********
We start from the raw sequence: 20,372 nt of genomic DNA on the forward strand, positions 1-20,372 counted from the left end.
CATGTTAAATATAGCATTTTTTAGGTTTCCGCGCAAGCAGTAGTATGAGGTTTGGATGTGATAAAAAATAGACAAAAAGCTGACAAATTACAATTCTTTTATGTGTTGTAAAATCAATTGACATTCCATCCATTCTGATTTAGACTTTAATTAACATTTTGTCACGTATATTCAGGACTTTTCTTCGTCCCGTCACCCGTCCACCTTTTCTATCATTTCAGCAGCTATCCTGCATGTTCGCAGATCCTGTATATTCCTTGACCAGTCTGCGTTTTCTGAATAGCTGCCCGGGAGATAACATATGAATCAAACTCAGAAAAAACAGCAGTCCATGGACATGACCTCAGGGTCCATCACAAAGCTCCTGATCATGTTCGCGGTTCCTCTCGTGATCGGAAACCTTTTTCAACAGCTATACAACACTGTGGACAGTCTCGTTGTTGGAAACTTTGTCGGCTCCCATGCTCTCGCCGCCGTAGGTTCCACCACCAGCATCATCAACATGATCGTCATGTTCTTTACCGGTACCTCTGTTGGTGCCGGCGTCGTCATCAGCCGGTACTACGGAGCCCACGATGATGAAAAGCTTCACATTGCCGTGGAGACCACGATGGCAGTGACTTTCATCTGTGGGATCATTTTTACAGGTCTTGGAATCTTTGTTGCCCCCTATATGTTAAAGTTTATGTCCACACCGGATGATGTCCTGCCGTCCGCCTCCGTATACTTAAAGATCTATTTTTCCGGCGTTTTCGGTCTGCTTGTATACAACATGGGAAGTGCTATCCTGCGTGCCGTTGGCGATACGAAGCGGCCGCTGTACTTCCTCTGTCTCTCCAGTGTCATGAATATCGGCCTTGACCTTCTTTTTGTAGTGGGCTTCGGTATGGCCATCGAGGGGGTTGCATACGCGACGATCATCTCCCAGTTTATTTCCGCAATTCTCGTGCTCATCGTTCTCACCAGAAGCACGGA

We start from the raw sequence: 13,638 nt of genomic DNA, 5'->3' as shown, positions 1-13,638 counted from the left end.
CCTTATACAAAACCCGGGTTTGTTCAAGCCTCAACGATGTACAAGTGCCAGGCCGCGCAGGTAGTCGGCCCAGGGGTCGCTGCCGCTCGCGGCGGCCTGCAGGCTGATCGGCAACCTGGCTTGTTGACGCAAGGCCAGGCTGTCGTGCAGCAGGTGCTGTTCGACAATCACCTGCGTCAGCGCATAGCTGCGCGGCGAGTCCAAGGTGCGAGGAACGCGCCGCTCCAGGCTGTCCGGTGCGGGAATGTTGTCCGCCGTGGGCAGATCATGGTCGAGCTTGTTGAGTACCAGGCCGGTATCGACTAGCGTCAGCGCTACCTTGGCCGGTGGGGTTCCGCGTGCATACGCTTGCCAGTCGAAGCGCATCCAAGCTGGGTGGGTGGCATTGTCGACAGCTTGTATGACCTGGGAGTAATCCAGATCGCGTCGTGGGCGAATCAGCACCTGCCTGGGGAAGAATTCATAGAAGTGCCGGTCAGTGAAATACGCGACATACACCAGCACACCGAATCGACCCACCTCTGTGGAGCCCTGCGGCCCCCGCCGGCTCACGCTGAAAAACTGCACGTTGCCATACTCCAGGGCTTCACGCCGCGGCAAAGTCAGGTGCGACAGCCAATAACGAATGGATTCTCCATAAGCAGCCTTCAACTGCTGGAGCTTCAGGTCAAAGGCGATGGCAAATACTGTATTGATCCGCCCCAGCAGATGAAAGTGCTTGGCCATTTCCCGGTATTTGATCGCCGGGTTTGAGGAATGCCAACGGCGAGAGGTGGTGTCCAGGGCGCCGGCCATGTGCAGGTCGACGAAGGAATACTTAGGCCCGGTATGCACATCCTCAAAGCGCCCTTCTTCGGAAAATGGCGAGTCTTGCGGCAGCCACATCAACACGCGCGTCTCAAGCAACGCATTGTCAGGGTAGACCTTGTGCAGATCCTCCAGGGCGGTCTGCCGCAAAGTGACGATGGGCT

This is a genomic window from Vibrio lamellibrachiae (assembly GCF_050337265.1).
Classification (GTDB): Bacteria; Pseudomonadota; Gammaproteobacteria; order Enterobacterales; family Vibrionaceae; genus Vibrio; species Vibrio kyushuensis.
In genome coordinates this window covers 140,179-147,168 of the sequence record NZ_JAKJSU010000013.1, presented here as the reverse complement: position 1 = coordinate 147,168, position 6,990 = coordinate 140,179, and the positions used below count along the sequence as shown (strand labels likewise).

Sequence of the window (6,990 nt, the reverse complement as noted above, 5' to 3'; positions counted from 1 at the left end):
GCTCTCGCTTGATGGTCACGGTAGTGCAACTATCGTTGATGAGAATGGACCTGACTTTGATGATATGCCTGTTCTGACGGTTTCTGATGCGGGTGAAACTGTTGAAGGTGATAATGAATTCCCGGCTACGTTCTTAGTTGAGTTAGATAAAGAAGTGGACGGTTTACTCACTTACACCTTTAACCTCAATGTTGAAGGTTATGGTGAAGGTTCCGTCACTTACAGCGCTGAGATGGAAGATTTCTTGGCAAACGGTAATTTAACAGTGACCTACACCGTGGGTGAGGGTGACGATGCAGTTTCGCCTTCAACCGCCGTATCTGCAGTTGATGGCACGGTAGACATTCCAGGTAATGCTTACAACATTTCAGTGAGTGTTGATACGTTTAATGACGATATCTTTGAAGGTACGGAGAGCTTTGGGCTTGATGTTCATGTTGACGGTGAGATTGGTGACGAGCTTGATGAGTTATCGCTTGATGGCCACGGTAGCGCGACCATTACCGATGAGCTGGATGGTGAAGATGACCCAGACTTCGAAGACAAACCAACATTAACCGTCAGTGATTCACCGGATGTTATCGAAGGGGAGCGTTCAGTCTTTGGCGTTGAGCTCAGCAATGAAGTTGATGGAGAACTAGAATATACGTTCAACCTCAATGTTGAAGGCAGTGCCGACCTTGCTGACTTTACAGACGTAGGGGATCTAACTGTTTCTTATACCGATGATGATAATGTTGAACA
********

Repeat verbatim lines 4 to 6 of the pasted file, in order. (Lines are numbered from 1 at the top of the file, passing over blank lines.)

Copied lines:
CCTTATACAAAACCCGGGTTTGTTCAAGCCTCAACGATGTACAAGTGCCAGGCCGCGCAGGTAGTCGGCCCAGGGGTCGCTGCCGCTCGCGGCGGCCTGCAGGCTGATCGGCAACCTGGCTTGTTGACGCAAGGCCAGGCTGTCGTGCAGCAGGTGCTGTTCGACAATCACCTGCGTCAGCGCATAGCTGCGCGGCGAGTCCAAGGTGCGAGGAACGCGCCGCTCCAGGCTGTCCGGTGCGGGAATGTTGTCCGCCGTGGGCAGATCATGGTCGAGCTTGTTGAGTACCAGGCCGGTATCGACTAGCGTCAGCGCTACCTTGGCCGGTGGGGTTCCGCGTGCATACGCTTGCCAGTCGAAGCGCATCCAAGCTGGGTGGGTGGCATTGTCGACAGCTTGTATGACCTGGGAGTAATCCAGATCGCGTCGTGGGCGAATCAGCACCTGCCTGGGGAAGAATTCATAGAAGTGCCGGTCAGTGAAATACGCGACATACACCAGCACACCGAATCGACCCACCTCTGTGGAGCCCTGCGGCCCCCGCCGGCTCACGCTGAAAAACTGCACGTTGCCATACTCCAGGGCTTCACGCCGCGGCAAAGTCAGGTGCGACAGCCAATAACGAATGGATTCTCCATAAGCAGCCTTCAACTGCTGGAGCTTCAGGTCAAAGGCGATGGCAAATACTGTATTGATCCGCCCCAGCAGATGAAAGTGCTTGGCCATTTCCCGGTATTTGATCGCCGGGTTTGAGGAATGCCAACGGCGAGAGGTGGTGTCCAGGGCGCCGGCCATGTGCAGGTCGACGAAGGAATACTTAGGCCCGGTATGCACATCCTCAAAGCGCCCTTCTTCGGAAAATGGCGAGTCTTGCGGCAGCCACATCAACACGCGCGTCTCAAGCAACGCATTGTCAGGGTAGACCTTGTGCAGATCCTCCAGGGCGGTCTGCCGCAAAGTGACGATGGGCT

This is a genomic window from Vibrio lamellibrachiae (assembly GCF_050337265.1).
Classification (GTDB): Bacteria; Pseudomonadota; Gammaproteobacteria; order Enterobacterales; family Vibrionaceae; genus Vibrio; species Vibrio kyushuensis.